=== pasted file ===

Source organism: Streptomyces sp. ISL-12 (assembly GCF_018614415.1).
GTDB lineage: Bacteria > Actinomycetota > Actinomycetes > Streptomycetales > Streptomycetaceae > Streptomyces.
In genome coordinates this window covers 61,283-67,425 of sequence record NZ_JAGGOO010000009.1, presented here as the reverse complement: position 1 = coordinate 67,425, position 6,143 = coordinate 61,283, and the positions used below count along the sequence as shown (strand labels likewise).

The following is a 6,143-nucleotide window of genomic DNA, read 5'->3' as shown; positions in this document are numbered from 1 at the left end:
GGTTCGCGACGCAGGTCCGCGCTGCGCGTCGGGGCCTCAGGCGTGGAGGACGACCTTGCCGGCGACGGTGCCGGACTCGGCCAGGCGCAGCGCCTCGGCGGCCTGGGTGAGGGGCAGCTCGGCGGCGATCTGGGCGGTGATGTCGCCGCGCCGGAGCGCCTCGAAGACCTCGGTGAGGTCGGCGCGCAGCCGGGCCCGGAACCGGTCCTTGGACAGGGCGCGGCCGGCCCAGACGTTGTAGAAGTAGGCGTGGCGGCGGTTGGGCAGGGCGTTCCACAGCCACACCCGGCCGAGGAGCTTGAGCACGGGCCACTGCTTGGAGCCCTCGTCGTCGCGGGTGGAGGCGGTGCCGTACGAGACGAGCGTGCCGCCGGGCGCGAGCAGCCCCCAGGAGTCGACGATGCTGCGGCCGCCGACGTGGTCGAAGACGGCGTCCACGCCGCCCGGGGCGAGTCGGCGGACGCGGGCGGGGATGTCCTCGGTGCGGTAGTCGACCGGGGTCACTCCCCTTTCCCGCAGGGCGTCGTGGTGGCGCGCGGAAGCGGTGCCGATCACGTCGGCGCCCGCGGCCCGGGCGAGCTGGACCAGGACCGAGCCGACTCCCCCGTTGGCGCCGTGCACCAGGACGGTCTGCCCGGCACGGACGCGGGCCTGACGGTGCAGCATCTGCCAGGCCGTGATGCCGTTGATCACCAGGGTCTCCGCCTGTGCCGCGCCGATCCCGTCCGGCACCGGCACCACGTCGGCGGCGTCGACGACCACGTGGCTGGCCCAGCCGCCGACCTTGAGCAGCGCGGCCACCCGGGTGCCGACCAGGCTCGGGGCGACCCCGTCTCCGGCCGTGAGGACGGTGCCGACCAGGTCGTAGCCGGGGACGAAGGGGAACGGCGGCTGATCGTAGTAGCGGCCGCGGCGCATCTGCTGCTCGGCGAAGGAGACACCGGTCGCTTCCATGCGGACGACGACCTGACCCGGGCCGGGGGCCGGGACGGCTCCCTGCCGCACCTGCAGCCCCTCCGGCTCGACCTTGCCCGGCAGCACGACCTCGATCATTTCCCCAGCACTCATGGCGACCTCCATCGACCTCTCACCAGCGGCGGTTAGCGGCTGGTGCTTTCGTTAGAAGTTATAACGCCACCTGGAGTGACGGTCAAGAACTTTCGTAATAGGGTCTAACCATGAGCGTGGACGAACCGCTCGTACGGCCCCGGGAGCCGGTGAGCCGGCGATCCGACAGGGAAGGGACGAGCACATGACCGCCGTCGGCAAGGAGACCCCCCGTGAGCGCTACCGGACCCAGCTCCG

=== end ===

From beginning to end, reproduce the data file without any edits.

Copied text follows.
Source organism: Streptomyces sp. ISL-12 (assembly GCF_018614415.1).
GTDB lineage: Bacteria > Actinomycetota > Actinomycetes > Streptomycetales > Streptomycetaceae > Streptomyces.
In genome coordinates this window covers 61,283-67,425 of sequence record NZ_JAGGOO010000009.1, presented here as the reverse complement: position 1 = coordinate 67,425, position 6,143 = coordinate 61,283, and the positions used below count along the sequence as shown (strand labels likewise).

The following is a 6,143-nucleotide window of genomic DNA, read 5'->3' as shown; positions in this document are numbered from 1 at the left end:
GGTTCGCGACGCAGGTCCGCGCTGCGCGTCGGGGCCTCAGGCGTGGAGGACGACCTTGCCGGCGACGGTGCCGGACTCGGCCAGGCGCAGCGCCTCGGCGGCCTGGGTGAGGGGCAGCTCGGCGGCGATCTGGGCGGTGATGTCGCCGCGCCGGAGCGCCTCGAAGACCTCGGTGAGGTCGGCGCGCAGCCGGGCCCGGAACCGGTCCTTGGACAGGGCGCGGCCGGCCCAGACGTTGTAGAAGTAGGCGTGGCGGCGGTTGGGCAGGGCGTTCCACAGCCACACCCGGCCGAGGAGCTTGAGCACGGGCCACTGCTTGGAGCCCTCGTCGTCGCGGGTGGAGGCGGTGCCGTACGAGACGAGCGTGCCGCCGGGCGCGAGCAGCCCCCAGGAGTCGACGATGCTGCGGCCGCCGACGTGGTCGAAGACGGCGTCCACGCCGCCCGGGGCGAGTCGGCGGACGCGGGCGGGGATGTCCTCGGTGCGGTAGTCGACCGGGGTCACTCCCCTTTCCCGCAGGGCGTCGTGGTGGCGCGCGGAAGCGGTGCCGATCACGTCGGCGCCCGCGGCCCGGGCGAGCTGGACCAGGACCGAGCCGACTCCCCCGTTGGCGCCGTGCACCAGGACGGTCTGCCCGGCACGGACGCGGGCCTGACGGTGCAGCATCTGCCAGGCCGTGATGCCGTTGATCACCAGGGTCTCCGCCTGTGCCGCGCCGATCCCGTCCGGCACCGGCACCACGTCGGCGGCGTCGACGACCACGTGGCTGGCCCAGCCGCCGACCTTGAGCAGCGCGGCCACCCGGGTGCCGACCAGGCTCGGGGCGACCCCGTCTCCGGCCGTGAGGACGGTGCCGACCAGGTCGTAGCCGGGGACGAAGGGGAACGGCGGCTGATCGTAGTAGCGGCCGCGGCGCATCTGCTGCTCGGCGAAGGAGACACCGGTCGCTTCCATGCGGACGACGACCTGACCCGGGCCGGGGGCCGGGACGGCTCCCTGCCGCACCTGCAGCCCCTCCGGCTCGACCTTGCCCGGCAGCACGACCTCGATCATTTCCCCAGCACTCATGGCGACCTCCATCGACCTCTCACCAGCGGCGGTTAGCGGCTGGTGCTTTCGTTAGAAGTTATAACGCCACCTGGAGTGACGGTCAAGAACTTTCGTAATAGGGTCTAACCATGAGCGTGGACGAACCGCTCGTACGGCCCCGGGAGCCGGTGAGCCGGCGATCCGACAGGGAAGGGACGAGCACATGACCGCCGTCGGCAAGGAGACCCCCCGTGAGCGCTACCGGACCCAGCTCCG